EAS - Earth Science
Course introduces four major divisions of Earth Science and how their interactions contribute to conditions on Earth today. Geology includes studies of minerals, rocks, plate tectonics, volcanoes, earthquakes, and surface topography. Oceanography includes studies of seawater and ocean currents, ocean floor topography, the beach and wave dynamics, and marine life. Meteorology includes studies of global and local winds, weather systems and conditions, and climate. Astronomy includes studies of the formation of the solar system and the objects in it, stellar evolution, and current technology for space travel and long-range discoveries. This course is intended for both science and non-science majors. Credit cannot be received in both EAS 100 and EAS 121.
Course introduces earth materials and the physical and chemical processes that sculpt earth’s surface. Content includes rocks, minerals, earthquakes, volcanoes, glaciers, groundwater, coastal processes, geologic time, structural geology, and topographic maps.
Course introduces Earth's long 4.6 billion-year history. The course begins with an introduction to rocks, minerals, plate tectonics, and fossils and then moves on to the study of various depositional environments in which different rocks and fossils form. It ends with a walk through time considering the physical processes, the position of the continents, and the life forms that define each segment of geologic time.
Course introduces weather and climate. Topics include atmospheric processes, elements of weather, and a survey of world climates.
Course examines the interactions between the atmosphere, hydrosphere, lithosphere and biosphere. The course begins with studies of location and map use, Earth's atmosphere, and the Sun's effect on Earth in terms of seasons, weather, ocean circulation, and climate development. Topics next include ground and surface water, earthquakes, volcanoes and plate tectonics. The course ends with studies of landforms and the processes that produce them including weathering and mass wasting, caves, deserts, glaciations, soils, and the ecological systems within Earth's spheres. Credit cannot be received in both EAS 121 and EAS 100.
Course introduces oceanography. Content includes physical and chemical properties of sea water, ocean circulation, waves, tides, coastal environments, and marine life.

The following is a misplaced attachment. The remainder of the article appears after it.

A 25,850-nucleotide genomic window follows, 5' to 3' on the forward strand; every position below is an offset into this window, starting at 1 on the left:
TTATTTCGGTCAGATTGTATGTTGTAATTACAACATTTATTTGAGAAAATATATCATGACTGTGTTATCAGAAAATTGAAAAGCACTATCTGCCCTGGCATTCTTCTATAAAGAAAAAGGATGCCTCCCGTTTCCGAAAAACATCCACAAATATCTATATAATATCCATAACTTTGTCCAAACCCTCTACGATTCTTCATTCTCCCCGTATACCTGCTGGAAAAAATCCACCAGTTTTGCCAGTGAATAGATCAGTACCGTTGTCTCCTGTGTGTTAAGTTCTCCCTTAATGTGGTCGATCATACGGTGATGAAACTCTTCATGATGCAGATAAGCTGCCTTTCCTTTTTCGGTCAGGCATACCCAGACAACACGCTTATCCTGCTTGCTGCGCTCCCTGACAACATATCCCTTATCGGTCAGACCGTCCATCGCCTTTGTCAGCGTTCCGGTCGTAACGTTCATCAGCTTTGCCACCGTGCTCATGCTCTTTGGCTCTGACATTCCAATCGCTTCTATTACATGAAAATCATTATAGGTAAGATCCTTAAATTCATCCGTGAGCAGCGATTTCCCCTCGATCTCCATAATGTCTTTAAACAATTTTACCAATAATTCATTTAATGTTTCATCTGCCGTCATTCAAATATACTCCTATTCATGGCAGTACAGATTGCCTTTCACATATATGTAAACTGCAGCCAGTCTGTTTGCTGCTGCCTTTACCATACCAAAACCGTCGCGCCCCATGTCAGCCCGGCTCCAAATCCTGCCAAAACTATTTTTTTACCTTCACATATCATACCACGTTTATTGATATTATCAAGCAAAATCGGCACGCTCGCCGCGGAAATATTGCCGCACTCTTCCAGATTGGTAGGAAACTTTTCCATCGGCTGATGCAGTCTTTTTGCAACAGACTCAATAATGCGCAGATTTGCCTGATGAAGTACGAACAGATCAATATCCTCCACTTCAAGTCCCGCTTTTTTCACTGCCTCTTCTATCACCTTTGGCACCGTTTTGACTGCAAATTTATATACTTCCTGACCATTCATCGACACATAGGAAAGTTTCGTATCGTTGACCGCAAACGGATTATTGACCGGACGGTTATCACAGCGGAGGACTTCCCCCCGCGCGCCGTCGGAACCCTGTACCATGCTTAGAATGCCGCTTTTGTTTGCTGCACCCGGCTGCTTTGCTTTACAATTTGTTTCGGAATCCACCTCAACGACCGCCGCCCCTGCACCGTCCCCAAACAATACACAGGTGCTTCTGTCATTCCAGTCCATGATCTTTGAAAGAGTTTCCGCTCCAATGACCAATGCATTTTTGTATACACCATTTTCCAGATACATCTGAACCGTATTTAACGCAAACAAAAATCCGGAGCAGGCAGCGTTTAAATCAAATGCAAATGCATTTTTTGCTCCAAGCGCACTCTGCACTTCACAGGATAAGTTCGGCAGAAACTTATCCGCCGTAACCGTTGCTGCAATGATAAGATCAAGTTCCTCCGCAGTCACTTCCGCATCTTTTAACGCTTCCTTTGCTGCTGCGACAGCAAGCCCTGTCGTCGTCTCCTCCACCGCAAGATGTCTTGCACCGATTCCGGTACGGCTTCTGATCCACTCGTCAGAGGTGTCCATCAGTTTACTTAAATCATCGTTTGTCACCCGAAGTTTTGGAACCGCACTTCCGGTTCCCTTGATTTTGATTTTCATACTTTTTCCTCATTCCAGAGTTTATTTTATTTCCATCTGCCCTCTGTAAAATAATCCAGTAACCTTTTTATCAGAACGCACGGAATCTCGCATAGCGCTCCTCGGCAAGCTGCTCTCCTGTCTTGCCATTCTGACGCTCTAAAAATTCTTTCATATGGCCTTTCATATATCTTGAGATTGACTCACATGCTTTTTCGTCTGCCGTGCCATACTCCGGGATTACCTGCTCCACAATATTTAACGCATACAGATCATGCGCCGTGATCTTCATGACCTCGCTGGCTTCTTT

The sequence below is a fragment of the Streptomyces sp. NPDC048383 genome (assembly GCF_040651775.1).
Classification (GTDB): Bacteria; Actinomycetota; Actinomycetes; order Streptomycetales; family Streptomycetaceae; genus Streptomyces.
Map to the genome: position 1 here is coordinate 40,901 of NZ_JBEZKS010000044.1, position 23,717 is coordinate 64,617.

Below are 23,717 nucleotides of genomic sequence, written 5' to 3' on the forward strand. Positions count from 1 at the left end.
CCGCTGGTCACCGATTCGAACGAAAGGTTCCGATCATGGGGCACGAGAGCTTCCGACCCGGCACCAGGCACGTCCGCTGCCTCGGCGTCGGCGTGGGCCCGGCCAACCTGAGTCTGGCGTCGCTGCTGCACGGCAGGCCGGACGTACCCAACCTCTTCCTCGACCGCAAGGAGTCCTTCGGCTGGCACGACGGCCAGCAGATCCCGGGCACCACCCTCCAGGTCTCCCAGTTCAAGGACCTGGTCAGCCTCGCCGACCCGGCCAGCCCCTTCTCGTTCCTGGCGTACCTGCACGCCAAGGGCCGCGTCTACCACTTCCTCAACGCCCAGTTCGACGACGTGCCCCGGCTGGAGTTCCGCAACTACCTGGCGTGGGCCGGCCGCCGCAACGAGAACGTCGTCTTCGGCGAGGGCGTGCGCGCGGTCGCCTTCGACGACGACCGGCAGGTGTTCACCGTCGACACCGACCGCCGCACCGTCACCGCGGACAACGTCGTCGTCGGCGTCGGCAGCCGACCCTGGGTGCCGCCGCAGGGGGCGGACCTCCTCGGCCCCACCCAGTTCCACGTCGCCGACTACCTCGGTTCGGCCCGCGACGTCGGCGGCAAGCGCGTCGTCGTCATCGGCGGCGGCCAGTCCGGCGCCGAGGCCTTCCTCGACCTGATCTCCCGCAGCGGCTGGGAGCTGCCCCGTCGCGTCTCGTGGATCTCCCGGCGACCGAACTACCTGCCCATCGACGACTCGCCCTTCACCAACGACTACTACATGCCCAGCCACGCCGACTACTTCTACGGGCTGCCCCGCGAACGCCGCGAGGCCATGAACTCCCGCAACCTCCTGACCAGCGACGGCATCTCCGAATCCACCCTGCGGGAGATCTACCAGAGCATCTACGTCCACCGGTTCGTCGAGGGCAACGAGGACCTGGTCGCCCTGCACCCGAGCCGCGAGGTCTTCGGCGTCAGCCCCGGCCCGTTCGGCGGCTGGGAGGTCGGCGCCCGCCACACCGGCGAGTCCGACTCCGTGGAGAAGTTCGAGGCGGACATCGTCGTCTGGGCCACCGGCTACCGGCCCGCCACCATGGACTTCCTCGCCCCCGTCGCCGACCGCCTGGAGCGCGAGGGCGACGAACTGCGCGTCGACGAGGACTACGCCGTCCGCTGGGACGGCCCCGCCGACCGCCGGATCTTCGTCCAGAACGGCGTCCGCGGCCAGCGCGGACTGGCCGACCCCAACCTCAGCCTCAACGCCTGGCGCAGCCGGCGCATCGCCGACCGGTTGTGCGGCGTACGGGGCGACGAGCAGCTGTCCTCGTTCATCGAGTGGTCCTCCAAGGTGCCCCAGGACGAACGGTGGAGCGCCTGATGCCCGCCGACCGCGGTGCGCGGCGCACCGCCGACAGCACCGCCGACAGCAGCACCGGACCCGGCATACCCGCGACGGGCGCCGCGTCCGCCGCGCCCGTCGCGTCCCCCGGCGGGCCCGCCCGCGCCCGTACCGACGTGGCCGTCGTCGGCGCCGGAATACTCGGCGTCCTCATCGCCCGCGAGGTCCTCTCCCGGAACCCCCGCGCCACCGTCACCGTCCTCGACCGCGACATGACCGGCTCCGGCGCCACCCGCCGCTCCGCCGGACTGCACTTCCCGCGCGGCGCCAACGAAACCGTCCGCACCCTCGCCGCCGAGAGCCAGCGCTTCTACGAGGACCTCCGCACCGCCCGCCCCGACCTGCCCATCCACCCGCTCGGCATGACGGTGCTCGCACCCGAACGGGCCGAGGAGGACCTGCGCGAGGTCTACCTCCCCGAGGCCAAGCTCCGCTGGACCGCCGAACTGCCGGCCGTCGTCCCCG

This course provides an introduction to digital maps, spatial analysis, and technology to explore geographic and spatial patterns. Introduces the concepts and components of a geographic information system (GIS), the basic concepts of remote sensing and Global Positioning System (GPS), and the ESRI ArcGIS® software. This course will also explore selected cases of GIS application in different disciplines to introduce students to problem solving and decision making using geospatial analysis. Students cannot receive credit for both GIS 190 and EAS 190.
The course covers geodatabase development, maintenance, organization, and editing within ESRI’s ArcGIS applications. Basic features and functionality of geodatabases as well as tools for creating and editing the geometry of spatial data are covered. Students learn to create and manipulate geographic information systems (GIS) features and to explore the analytical capabilities of GIS and apply them to real-world situations, including GIS projects developed by public safety officials, public works departments, planners, geographers, resource managers, engineers, and other industry professionals. Students cannot receive credit for both GIS 191 and EAS 191.
Course studies human-environment interaction. Content includes problems associated with geologic hazards, availability and management of natural resources, and the proper use of geology in any land use program.
Course designed to meet special interest needs of Earth Science students. Topics will be offered for variable credit from one to four semester credit hours. Students may repeat EAS 290 up to three times on different topics for a maximum of nine semester credit hours. Course